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Simplifying Tools

Apolitical hostilities and institutional alliances to ensure that nature would be defined and protected only on their terms. They have little opportunity to listen to local realities even when they know how, because time and funds are limited, and sustaining GEF’s public image, institutional framework and financial flows takes precedence because without them, they could not do the work at all.

Management of both the inevitable internal conflicts and the public face of the GEF has benefited from the forceful charm and persuasiveness of its chairman/CEO (environmental engineer Mohamed El-Ashry) and his political, personal and institutional allies. Overall, democratic inputs to GEF’s direction have effectively been limited by a variety of factors, among them green rhetoric as moral persuasion: GEF promises to deliver environmental benefits, transfer technology, assist sustainable development in poorer countries – so any criticism can seem anti-environment and/or anti-poor. The terms of GEF’s promises generally represent ‘fuzzy concepts’ that that can be agreed upon in principle but are usually applied with difficulty, even bias; they include ‘transparency’, ‘participation’, ‘country-driven’, ‘mainstreaming’, ‘guidance’, ‘sustainability’, ‘prevention of climate change’ and ‘conservation of biodiversity’.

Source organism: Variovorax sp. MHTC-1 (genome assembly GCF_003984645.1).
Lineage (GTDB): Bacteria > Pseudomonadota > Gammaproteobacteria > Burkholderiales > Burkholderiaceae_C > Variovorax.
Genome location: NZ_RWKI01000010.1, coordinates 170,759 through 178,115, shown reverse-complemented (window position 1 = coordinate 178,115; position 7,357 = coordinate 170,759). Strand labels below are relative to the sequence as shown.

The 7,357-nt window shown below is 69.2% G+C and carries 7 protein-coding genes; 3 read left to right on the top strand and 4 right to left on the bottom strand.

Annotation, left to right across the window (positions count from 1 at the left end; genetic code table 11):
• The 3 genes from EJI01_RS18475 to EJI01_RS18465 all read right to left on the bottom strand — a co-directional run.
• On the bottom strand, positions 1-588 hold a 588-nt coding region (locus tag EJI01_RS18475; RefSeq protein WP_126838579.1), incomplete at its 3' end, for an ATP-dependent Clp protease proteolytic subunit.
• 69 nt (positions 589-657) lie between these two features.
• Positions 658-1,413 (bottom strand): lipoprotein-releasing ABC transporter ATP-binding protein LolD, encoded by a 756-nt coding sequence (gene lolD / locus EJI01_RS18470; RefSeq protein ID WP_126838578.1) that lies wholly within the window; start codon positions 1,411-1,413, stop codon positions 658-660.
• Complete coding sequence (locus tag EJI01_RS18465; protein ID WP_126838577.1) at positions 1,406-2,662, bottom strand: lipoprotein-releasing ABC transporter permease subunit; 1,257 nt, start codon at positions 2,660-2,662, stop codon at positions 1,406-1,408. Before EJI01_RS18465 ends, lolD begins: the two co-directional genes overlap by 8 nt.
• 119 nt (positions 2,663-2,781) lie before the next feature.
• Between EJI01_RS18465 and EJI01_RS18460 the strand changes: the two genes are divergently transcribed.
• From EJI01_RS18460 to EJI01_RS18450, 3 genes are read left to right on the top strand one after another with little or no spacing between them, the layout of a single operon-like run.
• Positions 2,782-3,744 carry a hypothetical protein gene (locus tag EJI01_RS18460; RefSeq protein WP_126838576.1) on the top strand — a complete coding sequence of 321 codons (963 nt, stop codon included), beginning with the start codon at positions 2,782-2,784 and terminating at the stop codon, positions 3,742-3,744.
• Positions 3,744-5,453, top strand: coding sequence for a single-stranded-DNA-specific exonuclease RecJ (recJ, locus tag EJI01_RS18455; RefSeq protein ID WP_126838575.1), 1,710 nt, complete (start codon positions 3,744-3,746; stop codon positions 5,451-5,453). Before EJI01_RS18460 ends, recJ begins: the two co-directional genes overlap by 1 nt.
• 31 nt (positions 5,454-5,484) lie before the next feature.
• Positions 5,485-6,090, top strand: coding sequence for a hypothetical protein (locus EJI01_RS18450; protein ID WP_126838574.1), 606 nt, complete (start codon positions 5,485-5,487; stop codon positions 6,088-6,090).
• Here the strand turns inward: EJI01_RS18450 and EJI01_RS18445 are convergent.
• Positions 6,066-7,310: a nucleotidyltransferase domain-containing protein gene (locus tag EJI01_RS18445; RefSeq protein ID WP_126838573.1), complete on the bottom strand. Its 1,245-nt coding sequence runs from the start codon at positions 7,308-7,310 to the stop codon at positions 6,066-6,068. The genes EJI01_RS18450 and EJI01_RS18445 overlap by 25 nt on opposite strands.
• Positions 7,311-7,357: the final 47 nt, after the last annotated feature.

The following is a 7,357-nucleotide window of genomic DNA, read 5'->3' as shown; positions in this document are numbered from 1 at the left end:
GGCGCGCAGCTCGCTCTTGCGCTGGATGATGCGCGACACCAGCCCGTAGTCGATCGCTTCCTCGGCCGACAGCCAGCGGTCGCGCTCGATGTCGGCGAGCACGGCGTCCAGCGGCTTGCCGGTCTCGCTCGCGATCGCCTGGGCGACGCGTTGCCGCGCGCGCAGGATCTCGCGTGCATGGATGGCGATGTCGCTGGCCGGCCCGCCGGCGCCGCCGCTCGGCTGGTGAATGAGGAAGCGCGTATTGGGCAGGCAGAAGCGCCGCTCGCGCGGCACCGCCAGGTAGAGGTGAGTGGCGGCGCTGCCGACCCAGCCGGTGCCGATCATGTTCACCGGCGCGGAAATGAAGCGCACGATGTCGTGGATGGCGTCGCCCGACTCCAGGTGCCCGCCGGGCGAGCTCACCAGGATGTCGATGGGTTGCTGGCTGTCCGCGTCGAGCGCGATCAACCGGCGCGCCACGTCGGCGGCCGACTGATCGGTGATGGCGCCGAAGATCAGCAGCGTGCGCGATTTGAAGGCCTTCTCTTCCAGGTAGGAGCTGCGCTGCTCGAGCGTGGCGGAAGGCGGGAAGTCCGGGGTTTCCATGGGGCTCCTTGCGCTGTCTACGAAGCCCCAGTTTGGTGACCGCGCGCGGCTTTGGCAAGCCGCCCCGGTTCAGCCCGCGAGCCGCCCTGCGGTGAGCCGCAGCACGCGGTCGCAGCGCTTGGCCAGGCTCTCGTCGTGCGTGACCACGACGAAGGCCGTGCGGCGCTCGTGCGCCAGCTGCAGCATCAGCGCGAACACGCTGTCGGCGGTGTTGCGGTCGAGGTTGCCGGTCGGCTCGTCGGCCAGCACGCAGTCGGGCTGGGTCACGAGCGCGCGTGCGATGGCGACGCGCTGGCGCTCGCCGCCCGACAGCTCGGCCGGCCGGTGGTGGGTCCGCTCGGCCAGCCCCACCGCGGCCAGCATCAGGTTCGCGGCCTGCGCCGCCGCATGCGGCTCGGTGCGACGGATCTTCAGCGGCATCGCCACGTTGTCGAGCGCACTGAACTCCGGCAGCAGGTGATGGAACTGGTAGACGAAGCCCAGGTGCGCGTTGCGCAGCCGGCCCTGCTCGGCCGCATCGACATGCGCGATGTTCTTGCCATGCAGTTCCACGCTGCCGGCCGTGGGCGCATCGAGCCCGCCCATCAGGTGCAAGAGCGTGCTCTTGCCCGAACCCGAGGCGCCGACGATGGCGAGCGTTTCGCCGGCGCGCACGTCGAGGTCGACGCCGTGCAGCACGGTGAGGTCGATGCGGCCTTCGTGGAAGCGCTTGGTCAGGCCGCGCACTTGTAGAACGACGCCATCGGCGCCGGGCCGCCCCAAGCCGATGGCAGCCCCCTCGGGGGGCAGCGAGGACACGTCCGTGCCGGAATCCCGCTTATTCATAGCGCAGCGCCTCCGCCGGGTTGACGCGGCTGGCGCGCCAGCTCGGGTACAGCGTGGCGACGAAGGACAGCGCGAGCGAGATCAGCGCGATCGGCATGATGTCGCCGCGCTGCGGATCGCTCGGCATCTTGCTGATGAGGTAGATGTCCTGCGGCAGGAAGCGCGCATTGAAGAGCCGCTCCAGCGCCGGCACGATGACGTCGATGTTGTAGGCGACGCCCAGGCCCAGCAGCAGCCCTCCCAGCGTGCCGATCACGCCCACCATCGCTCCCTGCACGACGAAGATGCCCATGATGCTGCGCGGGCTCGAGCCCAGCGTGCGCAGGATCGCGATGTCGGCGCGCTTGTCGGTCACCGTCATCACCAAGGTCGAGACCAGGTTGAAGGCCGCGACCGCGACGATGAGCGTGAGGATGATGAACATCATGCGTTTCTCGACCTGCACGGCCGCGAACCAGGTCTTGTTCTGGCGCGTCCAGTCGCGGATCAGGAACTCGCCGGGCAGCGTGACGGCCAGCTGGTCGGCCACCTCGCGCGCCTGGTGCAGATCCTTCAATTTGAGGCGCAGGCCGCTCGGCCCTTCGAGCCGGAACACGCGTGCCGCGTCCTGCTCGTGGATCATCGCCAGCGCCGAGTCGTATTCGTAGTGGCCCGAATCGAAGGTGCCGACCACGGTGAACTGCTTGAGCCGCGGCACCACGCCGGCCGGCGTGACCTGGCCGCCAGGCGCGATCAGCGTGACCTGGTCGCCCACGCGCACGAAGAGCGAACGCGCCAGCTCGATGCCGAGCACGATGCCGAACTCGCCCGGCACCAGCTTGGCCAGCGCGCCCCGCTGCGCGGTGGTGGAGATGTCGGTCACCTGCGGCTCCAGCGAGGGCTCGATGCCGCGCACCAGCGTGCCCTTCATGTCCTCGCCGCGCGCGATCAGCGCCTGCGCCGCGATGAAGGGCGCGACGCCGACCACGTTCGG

Shaping the translation of these terms into real world impacts are ideological as well as practical constraints which limit the scope of debate, for example commodification and business values as norms defining economic ‘efficiency’, and econometric formulae disguising the politics underlying ‘sustainable development’ or carbon emission reduction (see Chapters four and five). Among other factors limiting democratic access to the terms and products of global environmental debates